Wendt and Wolf know the dangers of life on the streets all too well.

Wolf, who has deep, empathetic blue eyes and a slight build, keeps a box of Mace in his coat and a staff nearby to ward off potential attackers at night. People are yelling at them through their car windows, and an angry driver has even tried to get them off the sidewalk in her SUV, the couple said. They sleep exposed to the elements because they fear that a tent will limit their visibility at night and prevent them from spotting attackers or thieves.

“We’re trying to be out in the open because at least there are witnesses,” Wolf said. “But someday or night someone won’t take ‘no’ for an answer. And then what? We’re totally exposed.”

Like many who live on the streets, Wendt and Wolf cannot trace their descent into homelessness to a single episode or event.

Four years ago, Wendt was working full time as a manager at a restaurant in the Mall of America and Wolf had a stable job as a certified medical assistant. When the pandemic hit, Wendt lost his job and the couple decided to go it alone and start a home cleaning and Airbnbs business in Minneapolis. But work was too sporadic to pay the bills, and soon the couple found themselves spending temporary stays in customer garages sleeping near train tracks and under bridges.

They eventually settled on a wide strip of sidewalk under a freeway overpass in the metro’s southern suburb of Richfield, as it seemed isolated and more immune to the gunfire and homicides that swept through Minneapolis.

But finding a toilet, or even a sink to wash your face and hands, is a constant struggle. There are no public toilets near their makeshift sleeping site, so they have to navigate a network of private toilets maintained at local stores and businesses. But the store staff have come to recognize the pair with their shopping carts full of blankets, and sometimes give them dirty looks or angrily knock on the bathroom door to get them to leave.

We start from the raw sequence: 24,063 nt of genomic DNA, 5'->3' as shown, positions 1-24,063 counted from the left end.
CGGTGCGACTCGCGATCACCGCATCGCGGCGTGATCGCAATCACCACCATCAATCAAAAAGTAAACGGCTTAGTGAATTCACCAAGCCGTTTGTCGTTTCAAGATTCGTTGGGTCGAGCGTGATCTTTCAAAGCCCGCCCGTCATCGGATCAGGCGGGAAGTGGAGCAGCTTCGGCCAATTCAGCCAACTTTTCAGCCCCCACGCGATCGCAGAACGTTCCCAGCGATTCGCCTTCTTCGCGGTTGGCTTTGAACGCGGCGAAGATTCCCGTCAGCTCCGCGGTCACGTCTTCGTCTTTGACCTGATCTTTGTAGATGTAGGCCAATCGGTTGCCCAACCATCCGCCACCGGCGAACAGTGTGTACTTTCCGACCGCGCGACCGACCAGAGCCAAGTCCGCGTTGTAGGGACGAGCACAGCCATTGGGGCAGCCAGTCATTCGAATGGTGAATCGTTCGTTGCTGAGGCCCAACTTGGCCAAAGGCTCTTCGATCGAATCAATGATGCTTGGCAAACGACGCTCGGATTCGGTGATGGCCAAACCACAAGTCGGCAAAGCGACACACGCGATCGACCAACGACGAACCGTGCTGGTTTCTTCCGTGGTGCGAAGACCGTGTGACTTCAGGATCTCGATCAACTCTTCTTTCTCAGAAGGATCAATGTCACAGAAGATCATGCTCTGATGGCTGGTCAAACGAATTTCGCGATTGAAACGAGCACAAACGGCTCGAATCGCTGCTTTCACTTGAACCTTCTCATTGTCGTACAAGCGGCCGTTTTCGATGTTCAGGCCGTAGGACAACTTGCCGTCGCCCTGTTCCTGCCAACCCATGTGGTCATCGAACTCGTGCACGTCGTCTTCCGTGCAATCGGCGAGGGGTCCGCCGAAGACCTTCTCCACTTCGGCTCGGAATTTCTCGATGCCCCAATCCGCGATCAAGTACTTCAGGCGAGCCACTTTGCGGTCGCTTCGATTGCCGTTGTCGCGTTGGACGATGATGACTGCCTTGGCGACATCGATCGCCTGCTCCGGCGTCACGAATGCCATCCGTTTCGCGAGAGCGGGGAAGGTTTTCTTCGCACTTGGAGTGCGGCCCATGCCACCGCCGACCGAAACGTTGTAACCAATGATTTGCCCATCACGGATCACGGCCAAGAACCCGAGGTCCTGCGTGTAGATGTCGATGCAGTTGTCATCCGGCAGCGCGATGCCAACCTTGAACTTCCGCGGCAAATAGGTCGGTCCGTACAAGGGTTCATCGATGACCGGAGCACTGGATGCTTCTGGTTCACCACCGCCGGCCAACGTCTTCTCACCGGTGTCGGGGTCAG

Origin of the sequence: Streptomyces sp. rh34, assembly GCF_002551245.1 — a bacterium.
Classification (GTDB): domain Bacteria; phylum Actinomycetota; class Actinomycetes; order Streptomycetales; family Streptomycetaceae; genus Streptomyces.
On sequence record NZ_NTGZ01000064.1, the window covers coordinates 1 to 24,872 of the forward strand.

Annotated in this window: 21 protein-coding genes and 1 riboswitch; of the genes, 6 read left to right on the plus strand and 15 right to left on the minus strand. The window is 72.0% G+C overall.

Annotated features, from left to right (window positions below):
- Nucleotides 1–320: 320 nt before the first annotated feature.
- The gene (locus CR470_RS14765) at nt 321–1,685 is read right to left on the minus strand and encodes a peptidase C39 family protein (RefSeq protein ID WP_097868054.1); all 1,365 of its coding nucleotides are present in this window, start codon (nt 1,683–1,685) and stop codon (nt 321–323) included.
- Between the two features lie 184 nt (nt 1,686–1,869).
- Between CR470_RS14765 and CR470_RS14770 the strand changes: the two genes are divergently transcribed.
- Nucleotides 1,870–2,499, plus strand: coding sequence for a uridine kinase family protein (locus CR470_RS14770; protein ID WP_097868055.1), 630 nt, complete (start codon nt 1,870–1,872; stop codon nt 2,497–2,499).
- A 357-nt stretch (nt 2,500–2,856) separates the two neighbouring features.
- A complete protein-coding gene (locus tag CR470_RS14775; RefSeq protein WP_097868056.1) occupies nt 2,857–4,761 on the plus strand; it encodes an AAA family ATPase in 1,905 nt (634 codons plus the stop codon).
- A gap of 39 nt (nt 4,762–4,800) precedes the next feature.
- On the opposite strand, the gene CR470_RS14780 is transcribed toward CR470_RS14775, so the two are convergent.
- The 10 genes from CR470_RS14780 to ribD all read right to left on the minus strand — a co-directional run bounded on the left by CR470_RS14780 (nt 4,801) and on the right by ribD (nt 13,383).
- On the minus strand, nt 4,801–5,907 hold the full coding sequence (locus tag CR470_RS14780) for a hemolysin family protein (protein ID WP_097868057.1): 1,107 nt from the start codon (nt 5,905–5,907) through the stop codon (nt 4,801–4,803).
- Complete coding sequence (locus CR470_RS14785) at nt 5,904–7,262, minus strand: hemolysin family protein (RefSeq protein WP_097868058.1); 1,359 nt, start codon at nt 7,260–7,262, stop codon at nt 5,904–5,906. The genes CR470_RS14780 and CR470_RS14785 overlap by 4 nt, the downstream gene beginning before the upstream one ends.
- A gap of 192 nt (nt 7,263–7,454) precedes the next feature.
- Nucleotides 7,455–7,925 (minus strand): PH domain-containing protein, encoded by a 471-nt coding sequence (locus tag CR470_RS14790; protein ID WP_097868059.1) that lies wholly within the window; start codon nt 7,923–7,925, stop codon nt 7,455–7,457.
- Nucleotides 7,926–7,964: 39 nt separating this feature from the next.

Wendt said he spent 19 weeks in the spring and summer without taking a single shower.

“Even a shower started to become a privilege,” said Wolf, brushing his auburn hair while warming up in a Cub Foods supermarket. “You’re sick of always feeling dirty.” “

Sometimes passing motorists mistakenly assume the couple is injured – or even dead – and call for help. One recent morning, as they lay peacefully on the sidewalk, the couple woke up to the bright lights of a fire engine and to the sight of paramedics rushing towards them with oxygen masks. “If people stopped long enough to watch, they would see that we are breathing and that we are alive and well,” Wolf said. “We have lived in the shadows.”

A laundromat open 24 hours a day is one of their rare shelters against the cold and the clamor of the streets. Amid the hypnotic whirlwind of washing machines, the couple will pull out a collection of colored pencils and make intricate sketches of the cityscape and the people they know or have seen on the street. For the most part, people leave the couple here alone, and they usually leave with their freshly laundered clothes stacked in bundles on their shopping carts.

Over the past year, living on the streets, the couple said they were twice visited by non-profit homeless outreach workers who offered them immediate shelter. In both cases, they refused help because they were told they should leave their shopping carts behind with all their belongings or sleep in separate units. “All we have here is each other,” Wolf said.

But months of sleeping on cement took a physical and mental toll. Right before Thanksgiving, Wolf began to experience sharp pains around his ribs and chest, which made it even more difficult to push their 100-pound carts across snow-covered sidewalks. She has considered going to a hospital emergency room, but fears their belongings will be lost or stolen if she is kept overnight. On many evenings, dinner consists of hot water from gas station coffee machines poured over instant noodles.

“It’s a struggle here to do anything – absolutely whatever,” said Wolf. “The reality is, it’s only been so long that we can go on living like this.”

As darkness fell on a Monday night, Wendt turned a long piece of plywood into a makeshift broom and scraped off mud, snow, and cigarette butts where they lay down for the night on a thin pile of foam pads. Using their shopping carts as barriers against the wind, the couple crawled under the covers in their winter hats.

They were barely visible in the flickering light of a distant street lamp as they pressed their bodies together to warm themselves.